United States District Court, N.D. Indiana, South Bend Division
OPINION AND ORDER
Michael G. Gotsch, Sr. United States Magistrate Judge
Morris Patrick seeks judicial review of the Social Security
Acting Commissioner's decision denying him disability
benefits, and asks this Court to remand the case. This Court
may enter a ruling on this matter based upon the parties'
consent. 28 U.S.C. § 636(c); 42 U.S.C. § 405(g);
[DE 17]. For the reasons below, the Court reverses and
remands the decision of the Acting Commissioner of the Social
Security Administration for further proceedings consistent
with this opinion.
Overview of the Case
claims an onset of disability effective May 30, 2014, which
was caused by chronic back pain, post-surgical problem with
his right lower leg and foot, and obesity [DE 9 at 30-31]. At
the time of his alleged onset of disability, Patrick was a 50
year man with a history of factory employment. Patrick had
most recently worked for Dalton Foundries as a scrap auditor
and utility worker [DE 9 at 55]. He reported completing the
8th Grade but did not attend secondary school and
does not have a GED [Id. at 73- 74]. Since June
2014, the Patrick has not engaged in any substantial
employment, and has only received sick pay and disability
benefits from Dalton Foundries instead of wages [Id.
application for disability insurance benefits
(“DIB”) of July 7, 2014, and his application for
Supplemental Security Income (“SSI”) of January
15, 2016, were denied initially and again upon
reconsideration. Following a hearing on October 31, 2016, the
Administrative Law Judge (“ALJ”) issued a
decision affirming the Agency's denial of benefits. The
ALJ found that Patrick was unable to perform any past
relevant work [Id. at 36]. However, the ALJ found
that Patrick has the residual functional capacity
(“RFC”) to perform light work as defined by the
regulations [Id. at 33], and that Patrick has
the ability to meet the requirements for employment as a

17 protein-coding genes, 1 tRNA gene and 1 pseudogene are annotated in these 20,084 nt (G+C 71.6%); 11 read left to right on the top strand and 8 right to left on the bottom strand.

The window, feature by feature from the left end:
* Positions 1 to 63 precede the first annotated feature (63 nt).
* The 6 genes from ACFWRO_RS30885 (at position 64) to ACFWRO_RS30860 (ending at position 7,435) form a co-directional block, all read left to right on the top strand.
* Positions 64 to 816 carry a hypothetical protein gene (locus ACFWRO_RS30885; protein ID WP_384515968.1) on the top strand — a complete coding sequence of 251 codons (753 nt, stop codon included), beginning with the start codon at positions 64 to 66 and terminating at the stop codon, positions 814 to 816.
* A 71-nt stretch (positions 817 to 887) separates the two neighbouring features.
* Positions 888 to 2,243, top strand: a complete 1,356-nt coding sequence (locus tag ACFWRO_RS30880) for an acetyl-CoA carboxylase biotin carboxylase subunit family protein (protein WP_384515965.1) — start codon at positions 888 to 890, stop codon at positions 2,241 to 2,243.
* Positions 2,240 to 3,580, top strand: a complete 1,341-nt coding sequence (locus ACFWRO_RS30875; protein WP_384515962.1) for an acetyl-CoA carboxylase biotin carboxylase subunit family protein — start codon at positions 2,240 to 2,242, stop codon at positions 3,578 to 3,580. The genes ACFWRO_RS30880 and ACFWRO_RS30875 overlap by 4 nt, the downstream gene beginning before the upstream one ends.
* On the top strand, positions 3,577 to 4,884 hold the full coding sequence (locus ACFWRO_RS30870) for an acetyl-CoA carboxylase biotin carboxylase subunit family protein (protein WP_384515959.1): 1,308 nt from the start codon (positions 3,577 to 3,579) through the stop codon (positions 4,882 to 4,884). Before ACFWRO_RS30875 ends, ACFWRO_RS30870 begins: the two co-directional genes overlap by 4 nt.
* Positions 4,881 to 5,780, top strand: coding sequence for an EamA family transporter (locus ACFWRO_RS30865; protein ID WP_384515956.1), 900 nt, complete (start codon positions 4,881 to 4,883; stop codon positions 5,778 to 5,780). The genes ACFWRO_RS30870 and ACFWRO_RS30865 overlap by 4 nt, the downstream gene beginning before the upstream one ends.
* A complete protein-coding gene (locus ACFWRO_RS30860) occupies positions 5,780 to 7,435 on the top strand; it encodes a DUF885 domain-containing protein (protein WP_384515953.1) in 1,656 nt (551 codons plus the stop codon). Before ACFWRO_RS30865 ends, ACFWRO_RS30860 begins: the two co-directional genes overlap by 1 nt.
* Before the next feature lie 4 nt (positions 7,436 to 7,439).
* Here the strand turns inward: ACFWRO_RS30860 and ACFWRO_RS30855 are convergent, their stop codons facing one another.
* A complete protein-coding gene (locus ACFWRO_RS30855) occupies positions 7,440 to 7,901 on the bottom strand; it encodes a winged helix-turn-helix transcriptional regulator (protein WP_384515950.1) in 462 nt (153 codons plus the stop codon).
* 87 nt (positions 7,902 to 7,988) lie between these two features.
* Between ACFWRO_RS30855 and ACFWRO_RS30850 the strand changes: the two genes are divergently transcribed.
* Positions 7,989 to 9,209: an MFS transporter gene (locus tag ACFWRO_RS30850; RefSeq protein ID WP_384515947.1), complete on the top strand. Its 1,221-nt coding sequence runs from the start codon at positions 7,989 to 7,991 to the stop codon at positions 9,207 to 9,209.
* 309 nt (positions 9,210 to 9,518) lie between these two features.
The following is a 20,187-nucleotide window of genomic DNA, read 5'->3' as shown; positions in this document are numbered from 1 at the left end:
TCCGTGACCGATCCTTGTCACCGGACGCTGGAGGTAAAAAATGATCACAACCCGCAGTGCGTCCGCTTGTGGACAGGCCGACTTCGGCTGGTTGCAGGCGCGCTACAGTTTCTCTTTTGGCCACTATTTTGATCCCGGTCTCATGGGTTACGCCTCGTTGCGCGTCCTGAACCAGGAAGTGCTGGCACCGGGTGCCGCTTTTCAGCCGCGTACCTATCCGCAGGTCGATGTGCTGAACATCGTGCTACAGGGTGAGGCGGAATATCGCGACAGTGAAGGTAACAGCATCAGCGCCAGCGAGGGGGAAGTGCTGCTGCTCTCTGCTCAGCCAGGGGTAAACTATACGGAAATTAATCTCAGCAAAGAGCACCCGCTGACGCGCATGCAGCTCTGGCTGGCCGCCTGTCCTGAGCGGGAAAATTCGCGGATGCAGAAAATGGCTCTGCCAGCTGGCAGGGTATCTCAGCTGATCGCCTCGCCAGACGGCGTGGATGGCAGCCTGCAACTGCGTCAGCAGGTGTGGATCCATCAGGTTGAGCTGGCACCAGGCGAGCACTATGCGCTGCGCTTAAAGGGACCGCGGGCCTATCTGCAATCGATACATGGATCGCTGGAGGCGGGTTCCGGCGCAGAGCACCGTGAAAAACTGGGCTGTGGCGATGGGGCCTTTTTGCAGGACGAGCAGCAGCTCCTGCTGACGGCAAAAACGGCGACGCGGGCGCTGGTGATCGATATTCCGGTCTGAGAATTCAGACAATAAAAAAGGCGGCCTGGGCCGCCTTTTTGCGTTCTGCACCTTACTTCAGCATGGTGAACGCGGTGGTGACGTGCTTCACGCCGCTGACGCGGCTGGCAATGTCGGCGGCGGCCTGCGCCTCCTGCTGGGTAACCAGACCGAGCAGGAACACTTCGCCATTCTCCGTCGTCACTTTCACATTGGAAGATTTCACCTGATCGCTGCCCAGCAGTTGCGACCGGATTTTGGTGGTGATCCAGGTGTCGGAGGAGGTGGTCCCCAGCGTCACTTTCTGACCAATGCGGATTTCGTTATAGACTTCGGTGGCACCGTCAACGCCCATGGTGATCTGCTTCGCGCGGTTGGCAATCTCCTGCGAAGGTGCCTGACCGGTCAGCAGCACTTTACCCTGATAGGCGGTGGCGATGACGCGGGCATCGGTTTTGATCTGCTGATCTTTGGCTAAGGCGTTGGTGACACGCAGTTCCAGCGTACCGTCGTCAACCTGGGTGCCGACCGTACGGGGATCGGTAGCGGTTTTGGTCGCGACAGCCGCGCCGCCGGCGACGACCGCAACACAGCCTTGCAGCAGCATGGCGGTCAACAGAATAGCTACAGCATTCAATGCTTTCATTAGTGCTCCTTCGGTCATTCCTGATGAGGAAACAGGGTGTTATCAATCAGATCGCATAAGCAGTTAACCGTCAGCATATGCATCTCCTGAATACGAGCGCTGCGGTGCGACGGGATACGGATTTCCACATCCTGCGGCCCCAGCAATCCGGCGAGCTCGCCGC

housekeeper/cleaner, cashier II, and packager as those jobs
are defined by the Dictionary of Occupational Titles
[Id. at 37]. Based on these findings, the ALJ denied
facts will be included as necessary.
Commissioner follows a five-step inquiry in evaluating claims
for disability benefits under the Social Security Act:
(1) whether the claimant is currently employed; (2) whether
the claimant has a severe impairment; (3) whether the
claimant's impairment is one that the Commissioner
considers conclusively disabling; (4) if the claimant does
not have a conclusively disabling impairment, whether he can
perform his past relevant work; and (5) whether the claimant
is capable of performing any work in the national economy.
Kastner v. Astrue, 697 F.3d 642, 646 (7th Cir. 2012)
(citing 20 C.F.R. § 404.1520(a)(4)).
claimant bears the burden of proof at every step except step
five. Clifford v. Apfel, 227 F.3d 863, 868 (7th Cir.
Standard of Review
Court has authority to review the Commissioner's decision
under 42 U.S.C. § 405(g). However, the Court must give
deference to the ALJ's decision so long as it is
supported by substantial evidence and the ALJ has built an
“accurate and logical bridge” from evidence to
conclusion. Thomas v. Colvin, 745 F.3d 802, 806 (7th
Cir. 2014) (citing Simila v. Astrue, 573
F.3d 503, 513 (7th Cir. 2009)). This deference is lessened
where the ALJ's findings contain an error of fact or
logic, or fail to apply the correct legal standard.
Schomas v. Colvin, 732 F.3d 702, 709 (7th Cir.
2013). An ALJ decision cannot be affirmed if it lacks
evidentiary support or an adequate discussion of the issues.
Lopez v. Barnhart, 336 F.3d 535, 539 (7th Cir.